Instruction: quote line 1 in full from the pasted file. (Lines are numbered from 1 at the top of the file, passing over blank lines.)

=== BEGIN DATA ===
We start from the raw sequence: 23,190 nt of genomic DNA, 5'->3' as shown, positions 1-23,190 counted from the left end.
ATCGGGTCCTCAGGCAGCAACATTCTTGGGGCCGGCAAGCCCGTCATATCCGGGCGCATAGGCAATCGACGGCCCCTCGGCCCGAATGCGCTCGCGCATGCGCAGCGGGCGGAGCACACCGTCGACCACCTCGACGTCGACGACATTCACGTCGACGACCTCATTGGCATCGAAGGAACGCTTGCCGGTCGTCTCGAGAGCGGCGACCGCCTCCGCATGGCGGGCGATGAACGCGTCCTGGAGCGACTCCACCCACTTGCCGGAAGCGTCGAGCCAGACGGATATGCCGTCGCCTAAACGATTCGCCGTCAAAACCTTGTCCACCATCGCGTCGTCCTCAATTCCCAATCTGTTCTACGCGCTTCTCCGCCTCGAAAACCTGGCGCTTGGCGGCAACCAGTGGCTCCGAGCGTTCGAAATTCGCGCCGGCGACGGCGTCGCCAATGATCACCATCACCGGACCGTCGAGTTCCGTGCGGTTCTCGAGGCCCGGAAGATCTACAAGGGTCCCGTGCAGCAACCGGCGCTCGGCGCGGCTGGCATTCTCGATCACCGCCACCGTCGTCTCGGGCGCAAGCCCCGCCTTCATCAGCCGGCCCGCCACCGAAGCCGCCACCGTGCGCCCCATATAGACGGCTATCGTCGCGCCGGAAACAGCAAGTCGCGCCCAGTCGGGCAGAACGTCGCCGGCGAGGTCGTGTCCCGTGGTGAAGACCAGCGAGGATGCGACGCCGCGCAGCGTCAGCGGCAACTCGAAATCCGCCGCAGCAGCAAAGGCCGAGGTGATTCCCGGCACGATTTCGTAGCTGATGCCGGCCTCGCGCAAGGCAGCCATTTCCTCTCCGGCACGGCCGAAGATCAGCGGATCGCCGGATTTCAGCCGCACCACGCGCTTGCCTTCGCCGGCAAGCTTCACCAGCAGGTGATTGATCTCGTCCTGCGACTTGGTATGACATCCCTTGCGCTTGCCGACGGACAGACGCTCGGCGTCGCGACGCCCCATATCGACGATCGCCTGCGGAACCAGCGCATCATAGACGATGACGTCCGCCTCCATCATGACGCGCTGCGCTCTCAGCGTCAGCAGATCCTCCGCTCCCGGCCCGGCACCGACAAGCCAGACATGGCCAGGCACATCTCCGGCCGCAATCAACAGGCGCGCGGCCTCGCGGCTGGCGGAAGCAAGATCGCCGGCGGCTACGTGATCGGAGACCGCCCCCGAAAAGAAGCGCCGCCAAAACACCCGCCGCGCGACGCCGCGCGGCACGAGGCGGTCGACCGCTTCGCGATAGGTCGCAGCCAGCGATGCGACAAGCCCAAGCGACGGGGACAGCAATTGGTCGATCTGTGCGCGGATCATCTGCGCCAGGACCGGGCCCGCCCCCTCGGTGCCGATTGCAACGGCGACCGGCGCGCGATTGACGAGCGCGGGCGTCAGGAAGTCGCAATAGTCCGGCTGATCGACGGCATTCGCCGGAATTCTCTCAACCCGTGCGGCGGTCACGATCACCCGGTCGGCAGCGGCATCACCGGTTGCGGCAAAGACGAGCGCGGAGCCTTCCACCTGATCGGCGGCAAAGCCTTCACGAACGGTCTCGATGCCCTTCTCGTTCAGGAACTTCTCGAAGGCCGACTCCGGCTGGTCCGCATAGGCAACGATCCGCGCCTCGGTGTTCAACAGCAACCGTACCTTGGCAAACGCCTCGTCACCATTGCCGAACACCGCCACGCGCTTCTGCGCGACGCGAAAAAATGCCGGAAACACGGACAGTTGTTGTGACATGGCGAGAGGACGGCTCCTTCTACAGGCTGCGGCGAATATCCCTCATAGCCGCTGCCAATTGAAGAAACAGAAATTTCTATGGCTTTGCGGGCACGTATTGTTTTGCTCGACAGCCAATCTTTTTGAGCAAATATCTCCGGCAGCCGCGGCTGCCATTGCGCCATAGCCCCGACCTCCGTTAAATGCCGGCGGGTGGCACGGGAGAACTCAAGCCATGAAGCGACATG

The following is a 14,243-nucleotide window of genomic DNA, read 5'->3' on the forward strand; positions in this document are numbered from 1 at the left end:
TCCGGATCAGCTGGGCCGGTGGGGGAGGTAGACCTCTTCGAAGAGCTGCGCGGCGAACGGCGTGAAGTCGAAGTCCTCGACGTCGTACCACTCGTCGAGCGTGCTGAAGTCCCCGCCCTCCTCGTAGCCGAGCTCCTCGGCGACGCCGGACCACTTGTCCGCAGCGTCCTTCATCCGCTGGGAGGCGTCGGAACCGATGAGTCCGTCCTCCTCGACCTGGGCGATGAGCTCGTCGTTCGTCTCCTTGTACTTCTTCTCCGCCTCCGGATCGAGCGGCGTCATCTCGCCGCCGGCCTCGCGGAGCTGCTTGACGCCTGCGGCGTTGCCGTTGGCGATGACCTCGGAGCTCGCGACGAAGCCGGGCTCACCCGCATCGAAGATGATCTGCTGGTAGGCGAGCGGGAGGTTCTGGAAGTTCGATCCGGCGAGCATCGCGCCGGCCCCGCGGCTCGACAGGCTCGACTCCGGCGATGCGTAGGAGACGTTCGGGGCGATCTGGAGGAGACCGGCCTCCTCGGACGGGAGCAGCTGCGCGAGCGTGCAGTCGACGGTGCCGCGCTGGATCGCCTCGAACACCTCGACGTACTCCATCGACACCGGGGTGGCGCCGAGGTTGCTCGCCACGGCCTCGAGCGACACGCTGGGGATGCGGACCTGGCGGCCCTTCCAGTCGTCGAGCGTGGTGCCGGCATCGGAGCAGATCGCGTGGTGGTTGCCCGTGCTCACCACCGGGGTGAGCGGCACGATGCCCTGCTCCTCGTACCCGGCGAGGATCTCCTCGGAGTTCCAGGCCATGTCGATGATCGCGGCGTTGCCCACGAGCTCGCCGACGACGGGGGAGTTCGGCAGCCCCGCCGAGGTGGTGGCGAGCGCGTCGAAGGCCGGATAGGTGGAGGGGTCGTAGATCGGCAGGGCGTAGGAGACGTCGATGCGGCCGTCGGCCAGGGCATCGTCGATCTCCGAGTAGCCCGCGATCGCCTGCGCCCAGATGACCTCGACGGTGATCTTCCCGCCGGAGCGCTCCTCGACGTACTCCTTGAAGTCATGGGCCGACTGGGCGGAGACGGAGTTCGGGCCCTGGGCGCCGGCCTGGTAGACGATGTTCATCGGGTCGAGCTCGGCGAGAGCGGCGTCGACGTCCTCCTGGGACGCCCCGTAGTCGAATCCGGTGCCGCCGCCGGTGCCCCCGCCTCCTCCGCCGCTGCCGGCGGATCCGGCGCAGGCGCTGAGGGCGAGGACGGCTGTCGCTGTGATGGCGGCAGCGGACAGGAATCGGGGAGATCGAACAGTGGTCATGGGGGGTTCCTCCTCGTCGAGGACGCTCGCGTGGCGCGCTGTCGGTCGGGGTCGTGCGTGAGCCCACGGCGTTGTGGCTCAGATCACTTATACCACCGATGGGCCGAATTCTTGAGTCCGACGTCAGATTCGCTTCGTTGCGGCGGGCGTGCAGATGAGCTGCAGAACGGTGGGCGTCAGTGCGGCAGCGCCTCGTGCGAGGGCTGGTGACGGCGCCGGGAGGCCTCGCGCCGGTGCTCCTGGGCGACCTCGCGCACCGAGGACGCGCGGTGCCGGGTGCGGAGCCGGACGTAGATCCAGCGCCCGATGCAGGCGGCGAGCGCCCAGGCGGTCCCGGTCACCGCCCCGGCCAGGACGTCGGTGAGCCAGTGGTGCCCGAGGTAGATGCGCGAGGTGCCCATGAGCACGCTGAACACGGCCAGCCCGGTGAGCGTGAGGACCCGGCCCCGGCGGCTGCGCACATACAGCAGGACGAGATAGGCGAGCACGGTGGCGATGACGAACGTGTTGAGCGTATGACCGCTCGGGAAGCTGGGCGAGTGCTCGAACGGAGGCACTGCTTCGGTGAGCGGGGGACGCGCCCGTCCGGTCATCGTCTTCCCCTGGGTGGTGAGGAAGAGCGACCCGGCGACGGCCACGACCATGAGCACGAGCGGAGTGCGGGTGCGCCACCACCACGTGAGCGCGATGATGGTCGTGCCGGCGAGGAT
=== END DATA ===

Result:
We start from the raw sequence: 23,190 nt of genomic DNA, 5'->3' as shown, positions 1-23,190 counted from the left end.